Indian Railways zero-based timetable: Travel time in long-distance trains to reduce! Check details

Once Indian Railways introduces its “zero-based timetable”, the travel time in long-distance trains will drastically reduce between 30 minutes and six hours on an average. Recently, Chairman and CEO of Railway Board VK Yadav said the national transporter will introduce the timetable once the COVID-19 situation stabilizes. The timetable works on premise that every train’s existence and halt at stations must be justified based on goals of offering transportation with optimum as well as efficient utilization of the available resources, he was quoted saying in a PTI report. According to Yadav, the purpose is to increase poorly-patronized trains’ occupancy and to reduce waitlisting in those trains which have high demand. Besides, the speeds of trains will also increase under this timetable.

Under this timetable, no halts/stoppages will be done away with but they will merely be rationalised, according to the Railway Board Chairman. At present, Yadav said that “professional studies” are being carried out to see which trains and halts are required to be rationalised, which trains are to be merged. He further said that things are still being finalized, assuring the public that they will not be inconvenienced in any way. Due to the novel coronavirus crisis, the national transporter was operating just 50 per cent of its total fleet at the moment, he said.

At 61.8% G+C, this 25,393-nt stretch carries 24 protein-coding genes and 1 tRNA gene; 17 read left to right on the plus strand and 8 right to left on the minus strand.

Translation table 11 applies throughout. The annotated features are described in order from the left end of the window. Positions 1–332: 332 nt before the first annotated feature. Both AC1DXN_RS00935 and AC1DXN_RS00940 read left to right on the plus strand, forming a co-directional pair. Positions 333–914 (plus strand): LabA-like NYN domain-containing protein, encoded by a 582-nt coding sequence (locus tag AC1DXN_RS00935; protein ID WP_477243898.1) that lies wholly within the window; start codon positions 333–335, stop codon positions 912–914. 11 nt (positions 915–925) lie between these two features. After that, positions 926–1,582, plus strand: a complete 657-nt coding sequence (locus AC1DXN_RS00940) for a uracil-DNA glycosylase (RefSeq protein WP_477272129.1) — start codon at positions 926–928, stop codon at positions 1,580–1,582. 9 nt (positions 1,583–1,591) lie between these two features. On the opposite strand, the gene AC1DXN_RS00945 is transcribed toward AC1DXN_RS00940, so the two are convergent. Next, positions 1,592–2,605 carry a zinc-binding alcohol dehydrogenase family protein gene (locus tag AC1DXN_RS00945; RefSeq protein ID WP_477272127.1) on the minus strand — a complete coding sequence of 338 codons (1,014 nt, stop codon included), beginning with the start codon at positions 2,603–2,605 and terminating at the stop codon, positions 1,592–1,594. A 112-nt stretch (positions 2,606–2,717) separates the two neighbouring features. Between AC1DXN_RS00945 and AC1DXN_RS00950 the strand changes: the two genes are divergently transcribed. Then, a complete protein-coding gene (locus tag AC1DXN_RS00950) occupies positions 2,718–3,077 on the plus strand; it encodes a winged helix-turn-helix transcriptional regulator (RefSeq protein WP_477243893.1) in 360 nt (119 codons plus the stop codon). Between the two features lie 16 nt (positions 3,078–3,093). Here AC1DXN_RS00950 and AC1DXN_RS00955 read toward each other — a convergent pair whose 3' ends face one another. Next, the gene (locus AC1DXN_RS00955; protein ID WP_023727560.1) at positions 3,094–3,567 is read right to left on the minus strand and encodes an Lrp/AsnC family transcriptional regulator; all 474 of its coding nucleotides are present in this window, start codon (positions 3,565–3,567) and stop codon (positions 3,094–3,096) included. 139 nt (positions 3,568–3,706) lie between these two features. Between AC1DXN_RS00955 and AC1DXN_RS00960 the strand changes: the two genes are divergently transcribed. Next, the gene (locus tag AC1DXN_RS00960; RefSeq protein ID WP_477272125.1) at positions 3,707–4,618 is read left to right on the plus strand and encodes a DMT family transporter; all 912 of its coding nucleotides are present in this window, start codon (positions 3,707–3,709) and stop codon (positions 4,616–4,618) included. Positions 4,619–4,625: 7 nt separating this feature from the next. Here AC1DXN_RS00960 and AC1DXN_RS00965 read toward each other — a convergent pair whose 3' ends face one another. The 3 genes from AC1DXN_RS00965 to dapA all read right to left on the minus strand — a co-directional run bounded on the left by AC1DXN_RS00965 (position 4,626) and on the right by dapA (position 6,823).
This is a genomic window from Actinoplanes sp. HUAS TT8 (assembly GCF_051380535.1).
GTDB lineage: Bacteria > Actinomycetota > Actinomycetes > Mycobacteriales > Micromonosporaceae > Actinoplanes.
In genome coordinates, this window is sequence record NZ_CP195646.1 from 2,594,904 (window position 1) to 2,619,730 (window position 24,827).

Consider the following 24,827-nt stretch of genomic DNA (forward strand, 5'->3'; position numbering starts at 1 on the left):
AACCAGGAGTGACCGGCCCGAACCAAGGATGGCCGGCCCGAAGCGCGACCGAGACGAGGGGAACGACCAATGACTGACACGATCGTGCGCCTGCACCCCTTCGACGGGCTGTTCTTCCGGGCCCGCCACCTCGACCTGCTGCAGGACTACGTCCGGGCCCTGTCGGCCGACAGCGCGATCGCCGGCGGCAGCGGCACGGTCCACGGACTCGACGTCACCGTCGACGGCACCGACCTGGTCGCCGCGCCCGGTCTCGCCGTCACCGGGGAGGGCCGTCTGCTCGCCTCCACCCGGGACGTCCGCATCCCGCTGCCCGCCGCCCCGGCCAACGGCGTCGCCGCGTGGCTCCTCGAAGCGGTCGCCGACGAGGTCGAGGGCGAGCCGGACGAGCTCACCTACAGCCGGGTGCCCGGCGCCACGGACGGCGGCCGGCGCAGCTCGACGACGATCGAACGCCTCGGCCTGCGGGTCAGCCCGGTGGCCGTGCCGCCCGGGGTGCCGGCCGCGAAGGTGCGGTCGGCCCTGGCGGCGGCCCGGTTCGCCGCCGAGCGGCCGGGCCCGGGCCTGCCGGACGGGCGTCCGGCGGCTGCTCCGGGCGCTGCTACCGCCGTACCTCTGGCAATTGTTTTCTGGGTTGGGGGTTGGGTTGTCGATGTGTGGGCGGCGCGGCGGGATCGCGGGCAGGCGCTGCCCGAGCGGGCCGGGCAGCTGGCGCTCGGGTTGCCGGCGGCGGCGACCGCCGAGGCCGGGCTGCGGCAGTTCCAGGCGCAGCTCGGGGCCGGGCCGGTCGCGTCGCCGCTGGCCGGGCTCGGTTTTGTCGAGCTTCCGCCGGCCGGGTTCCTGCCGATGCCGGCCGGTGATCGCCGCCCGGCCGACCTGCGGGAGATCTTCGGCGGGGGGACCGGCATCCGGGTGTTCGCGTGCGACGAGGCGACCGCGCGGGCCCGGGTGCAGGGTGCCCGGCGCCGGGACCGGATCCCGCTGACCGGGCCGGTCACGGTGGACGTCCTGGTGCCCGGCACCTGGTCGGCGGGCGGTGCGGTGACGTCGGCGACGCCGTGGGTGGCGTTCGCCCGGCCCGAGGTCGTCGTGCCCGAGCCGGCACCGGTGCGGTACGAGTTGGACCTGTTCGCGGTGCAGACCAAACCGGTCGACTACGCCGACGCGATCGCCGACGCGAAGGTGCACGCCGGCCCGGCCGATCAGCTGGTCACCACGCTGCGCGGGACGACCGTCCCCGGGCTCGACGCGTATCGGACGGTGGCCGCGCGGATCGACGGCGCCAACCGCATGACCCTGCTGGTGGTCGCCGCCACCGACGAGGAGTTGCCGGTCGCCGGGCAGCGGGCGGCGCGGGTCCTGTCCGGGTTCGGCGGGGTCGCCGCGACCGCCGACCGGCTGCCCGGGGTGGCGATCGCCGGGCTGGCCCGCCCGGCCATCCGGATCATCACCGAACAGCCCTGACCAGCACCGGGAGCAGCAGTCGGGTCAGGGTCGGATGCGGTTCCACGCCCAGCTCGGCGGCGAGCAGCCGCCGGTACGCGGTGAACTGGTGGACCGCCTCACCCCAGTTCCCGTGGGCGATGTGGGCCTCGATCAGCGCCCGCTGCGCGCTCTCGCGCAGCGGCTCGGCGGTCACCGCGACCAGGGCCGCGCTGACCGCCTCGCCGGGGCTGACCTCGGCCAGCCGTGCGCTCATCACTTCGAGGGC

As of now, Indian Railways is operating as many as 908 express or mail trains as compared to 1,800 trains pre-coronavirus pandemic, Yadav said. He further mentioned that as of now, 20 special clone trains are running on the routes with higher demands. In addition, a total of 566 train services were run as festival special trains between October 20 and November 30. In the month of July, 238 Kolkata Metro services were started, while in November, 843 services of suburban services were started. As of now, 2,773 Mumbai suburban train services were being operated, Yadav added.

According to the report, 460 out of the 908 trains that are currently running, are running with an occupancy of 100 per cent. While 400 trains are running with occupancy between 50 per cent to 100 per cent, 32 trains are running with less than 50 per cent occupancy and 16 trains are running with an occupancy of less than 30 per cent.